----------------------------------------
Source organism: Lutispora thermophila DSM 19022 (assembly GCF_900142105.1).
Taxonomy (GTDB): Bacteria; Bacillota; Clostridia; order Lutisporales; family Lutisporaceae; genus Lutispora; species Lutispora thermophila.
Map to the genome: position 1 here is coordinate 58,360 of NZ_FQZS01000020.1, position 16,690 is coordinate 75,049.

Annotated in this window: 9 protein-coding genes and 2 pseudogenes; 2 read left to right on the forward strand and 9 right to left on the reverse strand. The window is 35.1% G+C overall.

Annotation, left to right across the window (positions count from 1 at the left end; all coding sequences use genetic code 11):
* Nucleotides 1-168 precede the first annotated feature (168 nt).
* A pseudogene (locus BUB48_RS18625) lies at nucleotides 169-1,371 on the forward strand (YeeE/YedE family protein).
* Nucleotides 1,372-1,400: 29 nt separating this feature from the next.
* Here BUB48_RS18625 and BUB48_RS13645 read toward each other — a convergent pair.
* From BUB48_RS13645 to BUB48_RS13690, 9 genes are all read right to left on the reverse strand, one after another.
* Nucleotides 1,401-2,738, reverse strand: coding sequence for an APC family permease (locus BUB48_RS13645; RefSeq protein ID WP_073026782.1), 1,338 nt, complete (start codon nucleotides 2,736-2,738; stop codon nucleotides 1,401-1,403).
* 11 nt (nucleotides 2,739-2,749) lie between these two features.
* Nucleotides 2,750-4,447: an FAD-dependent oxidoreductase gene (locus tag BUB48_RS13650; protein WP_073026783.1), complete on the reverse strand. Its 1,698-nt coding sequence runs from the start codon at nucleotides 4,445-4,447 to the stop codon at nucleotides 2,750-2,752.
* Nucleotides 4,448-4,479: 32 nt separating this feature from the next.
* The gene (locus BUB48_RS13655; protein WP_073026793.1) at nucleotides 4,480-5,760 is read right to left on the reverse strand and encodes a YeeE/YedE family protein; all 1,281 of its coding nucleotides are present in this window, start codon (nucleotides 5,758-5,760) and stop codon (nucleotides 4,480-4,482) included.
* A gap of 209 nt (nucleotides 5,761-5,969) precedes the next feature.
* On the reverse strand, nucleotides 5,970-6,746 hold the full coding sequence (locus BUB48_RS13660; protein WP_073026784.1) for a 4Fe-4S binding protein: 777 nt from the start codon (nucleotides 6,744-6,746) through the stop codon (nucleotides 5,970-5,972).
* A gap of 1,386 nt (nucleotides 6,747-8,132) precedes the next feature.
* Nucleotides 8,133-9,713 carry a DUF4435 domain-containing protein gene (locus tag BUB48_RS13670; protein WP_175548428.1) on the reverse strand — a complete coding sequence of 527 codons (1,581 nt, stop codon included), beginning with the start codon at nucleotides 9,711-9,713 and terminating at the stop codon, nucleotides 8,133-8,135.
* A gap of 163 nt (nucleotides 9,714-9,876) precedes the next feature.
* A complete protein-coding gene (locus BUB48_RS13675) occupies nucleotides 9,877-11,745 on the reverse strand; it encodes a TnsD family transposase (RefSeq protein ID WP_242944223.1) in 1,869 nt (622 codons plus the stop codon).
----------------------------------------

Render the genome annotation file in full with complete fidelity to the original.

Source organism: Lutispora thermophila DSM 19022 (assembly GCF_900142105.1).
Taxonomy (GTDB): Bacteria; Bacillota; Clostridia; order Lutisporales; family Lutisporaceae; genus Lutispora; species Lutispora thermophila.
Map to the genome: position 1 here is coordinate 58,360 of NZ_FQZS01000020.1, position 16,690 is coordinate 75,049.

Annotated in this window: 9 protein-coding genes and 2 pseudogenes; 2 read left to right on the forward strand and 9 right to left on the reverse strand. The window is 35.1% G+C overall.

Annotation, left to right across the window (positions count from 1 at the left end; all coding sequences use genetic code 11):
* Nucleotides 1-168 precede the first annotated feature (168 nt).
* A pseudogene (locus BUB48_RS18625) lies at nucleotides 169-1,371 on the forward strand (YeeE/YedE family protein).
* Nucleotides 1,372-1,400: 29 nt separating this feature from the next.
* Here BUB48_RS18625 and BUB48_RS13645 read toward each other — a convergent pair.
* From BUB48_RS13645 to BUB48_RS13690, 9 genes are all read right to left on the reverse strand, one after another.
* Nucleotides 1,401-2,738, reverse strand: coding sequence for an APC family permease (locus BUB48_RS13645; RefSeq protein ID WP_073026782.1), 1,338 nt, complete (start codon nucleotides 2,736-2,738; stop codon nucleotides 1,401-1,403).
* 11 nt (nucleotides 2,739-2,749) lie between these two features.
* Nucleotides 2,750-4,447: an FAD-dependent oxidoreductase gene (locus tag BUB48_RS13650; protein WP_073026783.1), complete on the reverse strand. Its 1,698-nt coding sequence runs from the start codon at nucleotides 4,445-4,447 to the stop codon at nucleotides 2,750-2,752.
* Nucleotides 4,448-4,479: 32 nt separating this feature from the next.
* The gene (locus BUB48_RS13655; protein WP_073026793.1) at nucleotides 4,480-5,760 is read right to left on the reverse strand and encodes a YeeE/YedE family protein; all 1,281 of its coding nucleotides are present in this window, start codon (nucleotides 5,758-5,760) and stop codon (nucleotides 4,480-4,482) included.
* A gap of 209 nt (nucleotides 5,761-5,969) precedes the next feature.
* On the reverse strand, nucleotides 5,970-6,746 hold the full coding sequence (locus BUB48_RS13660; protein WP_073026784.1) for a 4Fe-4S binding protein: 777 nt from the start codon (nucleotides 6,744-6,746) through the stop codon (nucleotides 5,970-5,972).
* A gap of 1,386 nt (nucleotides 6,747-8,132) precedes the next feature.
* Nucleotides 8,133-9,713 carry a DUF4435 domain-containing protein gene (locus tag BUB48_RS13670; protein WP_175548428.1) on the reverse strand — a complete coding sequence of 527 codons (1,581 nt, stop codon included), beginning with the start codon at nucleotides 9,711-9,713 and terminating at the stop codon, nucleotides 8,133-8,135.
* A gap of 163 nt (nucleotides 9,714-9,876) precedes the next feature.
* A complete protein-coding gene (locus BUB48_RS13675) occupies nucleotides 9,877-11,745 on the reverse strand; it encodes a TnsD family transposase (RefSeq protein ID WP_242944223.1) in 1,869 nt (622 codons plus the stop codon).